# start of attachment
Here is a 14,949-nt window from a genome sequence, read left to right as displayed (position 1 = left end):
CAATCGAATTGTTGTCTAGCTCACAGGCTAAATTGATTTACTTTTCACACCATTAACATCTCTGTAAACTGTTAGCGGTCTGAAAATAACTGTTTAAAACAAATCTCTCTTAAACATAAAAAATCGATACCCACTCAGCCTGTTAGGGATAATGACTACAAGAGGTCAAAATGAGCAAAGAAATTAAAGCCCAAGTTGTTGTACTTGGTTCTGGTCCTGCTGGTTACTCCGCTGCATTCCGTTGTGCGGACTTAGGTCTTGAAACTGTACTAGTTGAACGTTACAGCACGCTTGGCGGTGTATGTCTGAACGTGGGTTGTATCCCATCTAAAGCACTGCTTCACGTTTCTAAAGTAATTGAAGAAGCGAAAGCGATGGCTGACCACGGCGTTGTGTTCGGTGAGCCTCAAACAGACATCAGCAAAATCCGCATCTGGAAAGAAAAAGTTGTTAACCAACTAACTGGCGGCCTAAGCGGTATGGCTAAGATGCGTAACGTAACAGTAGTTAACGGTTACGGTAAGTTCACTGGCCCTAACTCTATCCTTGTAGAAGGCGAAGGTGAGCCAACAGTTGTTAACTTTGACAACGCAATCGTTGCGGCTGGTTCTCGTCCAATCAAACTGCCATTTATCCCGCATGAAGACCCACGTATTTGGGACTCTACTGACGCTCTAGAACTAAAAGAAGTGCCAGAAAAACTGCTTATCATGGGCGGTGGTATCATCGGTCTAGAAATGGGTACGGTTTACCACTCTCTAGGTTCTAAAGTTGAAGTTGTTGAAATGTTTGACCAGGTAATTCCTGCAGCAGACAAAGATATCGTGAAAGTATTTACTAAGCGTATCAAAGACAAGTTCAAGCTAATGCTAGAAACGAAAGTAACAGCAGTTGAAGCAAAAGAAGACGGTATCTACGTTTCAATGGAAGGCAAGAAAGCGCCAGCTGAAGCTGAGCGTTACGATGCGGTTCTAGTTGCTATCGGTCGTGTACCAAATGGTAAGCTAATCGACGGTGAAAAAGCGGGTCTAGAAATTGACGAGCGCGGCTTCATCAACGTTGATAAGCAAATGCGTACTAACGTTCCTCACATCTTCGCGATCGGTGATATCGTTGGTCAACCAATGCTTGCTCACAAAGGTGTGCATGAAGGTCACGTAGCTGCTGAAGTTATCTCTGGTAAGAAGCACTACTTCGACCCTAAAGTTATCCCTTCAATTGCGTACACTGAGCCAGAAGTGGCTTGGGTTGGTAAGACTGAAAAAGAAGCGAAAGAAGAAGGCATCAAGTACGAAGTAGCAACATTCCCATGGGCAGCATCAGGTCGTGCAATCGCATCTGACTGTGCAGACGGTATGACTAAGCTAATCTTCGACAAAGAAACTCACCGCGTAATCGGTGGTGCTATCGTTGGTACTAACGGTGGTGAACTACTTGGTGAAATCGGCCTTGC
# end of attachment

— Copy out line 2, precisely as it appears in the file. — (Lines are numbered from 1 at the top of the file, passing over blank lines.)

CAATCGAATTGTTGTCTAGCTCACAGGCTAAATTGATTTACTTTTCACACCATTAACATCTCTGTAAACTGTTAGCGGTCTGAAAATAACTGTTTAAAACAAATCTCTCTTAAACATAAAAAATCGATACCCACTCAGCCTGTTAGGGATAATGACTACAAGAGGTCAAAATGAGCAAAGAAATTAAAGCCCAAGTTGTTGTACTTGGTTCTGGTCCTGCTGGTTACTCCGCTGCATTCCGTTGTGCGGACTTAGGTCTTGAAACTGTACTAGTTGAACGTTACAGCACGCTTGGCGGTGTATGTCTGAACGTGGGTTGTATCCCATCTAAAGCACTGCTTCACGTTTCTAAAGTAATTGAAGAAGCGAAAGCGATGGCTGACCACGGCGTTGTGTTCGGTGAGCCTCAAACAGACATCAGCAAAATCCGCATCTGGAAAGAAAAAGTTGTTAACCAACTAACTGGCGGCCTAAGCGGTATGGCTAAGATGCGTAACGTAACAGTAGTTAACGGTTACGGTAAGTTCACTGGCCCTAACTCTATCCTTGTAGAAGGCGAAGGTGAGCCAACAGTTGTTAACTTTGACAACGCAATCGTTGCGGCTGGTTCTCGTCCAATCAAACTGCCATTTATCCCGCATGAAGACCCACGTATTTGGGACTCTACTGACGCTCTAGAACTAAAAGAAGTGCCAGAAAAACTGCTTATCATGGGCGGTGGTATCATCGGTCTAGAAATGGGTACGGTTTACCACTCTCTAGGTTCTAAAGTTGAAGTTGTTGAAATGTTTGACCAGGTAATTCCTGCAGCAGACAAAGATATCGTGAAAGTATTTACTAAGCGTATCAAAGACAAGTTCAAGCTAATGCTAGAAACGAAAGTAACAGCAGTTGAAGCAAAAGAAGACGGTATCTACGTTTCAATGGAAGGCAAGAAAGCGCCAGCTGAAGCTGAGCGTTACGATGCGGTTCTAGTTGCTATCGGTCGTGTACCAAATGGTAAGCTAATCGACGGTGAAAAAGCGGGTCTAGAAATTGACGAGCGCGGCTTCATCAACGTTGATAAGCAAATGCGTACTAACGTTCCTCACATCTTCGCGATCGGTGATATCGTTGGTCAACCAATGCTTGCTCACAAAGGTGTGCATGAAGGTCACGTAGCTGCTGAAGTTATCTCTGGTAAGAAGCACTACTTCGACCCTAAAGTTATCCCTTCAATTGCGTACACTGAGCCAGAAGTGGCTTGGGTTGGTAAGACTGAAAAAGAAGCGAAAGAAGAAGGCATCAAGTACGAAGTAGCAACATTCCCATGGGCAGCATCAGGTCGTGCAATCGCATCTGACTGTGCAGACGGTATGACTAAGCTAATCTTCGACAAAGAAACTCACCGCGTAATCGGTGGTGCTATCGTTGGTACTAACGGTGGTGAACTACTTGGTGAAATCGGCCTTGC